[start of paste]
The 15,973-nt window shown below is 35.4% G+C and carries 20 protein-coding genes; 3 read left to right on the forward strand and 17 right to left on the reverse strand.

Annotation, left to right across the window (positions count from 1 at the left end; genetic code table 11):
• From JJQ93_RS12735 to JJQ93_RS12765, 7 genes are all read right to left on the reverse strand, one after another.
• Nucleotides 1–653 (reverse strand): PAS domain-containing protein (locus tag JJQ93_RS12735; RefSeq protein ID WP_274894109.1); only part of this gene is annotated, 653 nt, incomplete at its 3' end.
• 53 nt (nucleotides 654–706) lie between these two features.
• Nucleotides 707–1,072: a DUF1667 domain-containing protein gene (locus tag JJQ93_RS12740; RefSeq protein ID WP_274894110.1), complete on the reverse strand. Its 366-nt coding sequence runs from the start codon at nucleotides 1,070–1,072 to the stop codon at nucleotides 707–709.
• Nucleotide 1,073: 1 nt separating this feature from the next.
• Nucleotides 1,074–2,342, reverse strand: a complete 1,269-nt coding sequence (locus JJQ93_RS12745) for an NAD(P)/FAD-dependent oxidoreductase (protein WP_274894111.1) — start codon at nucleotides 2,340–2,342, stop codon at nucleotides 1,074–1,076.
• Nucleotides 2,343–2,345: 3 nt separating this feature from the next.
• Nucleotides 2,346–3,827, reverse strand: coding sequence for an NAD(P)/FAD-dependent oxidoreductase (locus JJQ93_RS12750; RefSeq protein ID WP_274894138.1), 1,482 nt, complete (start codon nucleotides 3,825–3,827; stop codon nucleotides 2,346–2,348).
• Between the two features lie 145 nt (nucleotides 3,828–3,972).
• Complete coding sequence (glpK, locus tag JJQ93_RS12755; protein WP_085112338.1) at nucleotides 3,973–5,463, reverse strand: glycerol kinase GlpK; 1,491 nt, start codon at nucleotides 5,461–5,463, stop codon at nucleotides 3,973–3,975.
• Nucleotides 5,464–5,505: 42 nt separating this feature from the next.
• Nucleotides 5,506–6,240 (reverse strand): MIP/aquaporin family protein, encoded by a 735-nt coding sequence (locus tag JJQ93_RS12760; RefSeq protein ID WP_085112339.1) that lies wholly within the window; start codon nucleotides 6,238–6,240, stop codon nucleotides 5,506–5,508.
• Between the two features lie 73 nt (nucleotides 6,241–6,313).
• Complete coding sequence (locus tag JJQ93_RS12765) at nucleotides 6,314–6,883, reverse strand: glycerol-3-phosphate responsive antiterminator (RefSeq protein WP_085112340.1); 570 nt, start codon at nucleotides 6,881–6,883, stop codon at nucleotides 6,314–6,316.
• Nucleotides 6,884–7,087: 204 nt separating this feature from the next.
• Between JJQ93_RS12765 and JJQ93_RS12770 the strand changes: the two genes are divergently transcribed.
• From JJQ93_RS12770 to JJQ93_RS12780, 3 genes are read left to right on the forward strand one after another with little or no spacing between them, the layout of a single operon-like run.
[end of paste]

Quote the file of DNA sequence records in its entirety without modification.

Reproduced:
The 15,973-nt window shown below is 35.4% G+C and carries 20 protein-coding genes; 3 read left to right on the forward strand and 17 right to left on the reverse strand.

Annotation, left to right across the window (positions count from 1 at the left end; genetic code table 11):
• From JJQ93_RS12735 to JJQ93_RS12765, 7 genes are all read right to left on the reverse strand, one after another.
• Nucleotides 1–653 (reverse strand): PAS domain-containing protein (locus tag JJQ93_RS12735; RefSeq protein ID WP_274894109.1); only part of this gene is annotated, 653 nt, incomplete at its 3' end.
• 53 nt (nucleotides 654–706) lie between these two features.
• Nucleotides 707–1,072: a DUF1667 domain-containing protein gene (locus tag JJQ93_RS12740; RefSeq protein ID WP_274894110.1), complete on the reverse strand. Its 366-nt coding sequence runs from the start codon at nucleotides 1,070–1,072 to the stop codon at nucleotides 707–709.
• Nucleotide 1,073: 1 nt separating this feature from the next.
• Nucleotides 1,074–2,342, reverse strand: a complete 1,269-nt coding sequence (locus JJQ93_RS12745) for an NAD(P)/FAD-dependent oxidoreductase (protein WP_274894111.1) — start codon at nucleotides 2,340–2,342, stop codon at nucleotides 1,074–1,076.
• Nucleotides 2,343–2,345: 3 nt separating this feature from the next.
• Nucleotides 2,346–3,827, reverse strand: coding sequence for an NAD(P)/FAD-dependent oxidoreductase (locus JJQ93_RS12750; RefSeq protein ID WP_274894138.1), 1,482 nt, complete (start codon nucleotides 3,825–3,827; stop codon nucleotides 2,346–2,348).
• Between the two features lie 145 nt (nucleotides 3,828–3,972).
• Complete coding sequence (glpK, locus tag JJQ93_RS12755; protein WP_085112338.1) at nucleotides 3,973–5,463, reverse strand: glycerol kinase GlpK; 1,491 nt, start codon at nucleotides 5,461–5,463, stop codon at nucleotides 3,973–3,975.
• Nucleotides 5,464–5,505: 42 nt separating this feature from the next.
• Nucleotides 5,506–6,240 (reverse strand): MIP/aquaporin family protein, encoded by a 735-nt coding sequence (locus tag JJQ93_RS12760; RefSeq protein ID WP_085112339.1) that lies wholly within the window; start codon nucleotides 6,238–6,240, stop codon nucleotides 5,506–5,508.
• Between the two features lie 73 nt (nucleotides 6,241–6,313).
• Complete coding sequence (locus tag JJQ93_RS12765) at nucleotides 6,314–6,883, reverse strand: glycerol-3-phosphate responsive antiterminator (RefSeq protein WP_085112340.1); 570 nt, start codon at nucleotides 6,881–6,883, stop codon at nucleotides 6,314–6,316.
• Nucleotides 6,884–7,087: 204 nt separating this feature from the next.
• Between JJQ93_RS12765 and JJQ93_RS12770 the strand changes: the two genes are divergently transcribed.
• From JJQ93_RS12770 to JJQ93_RS12780, 3 genes are read left to right on the forward strand one after another with little or no spacing between them, the layout of a single operon-like run.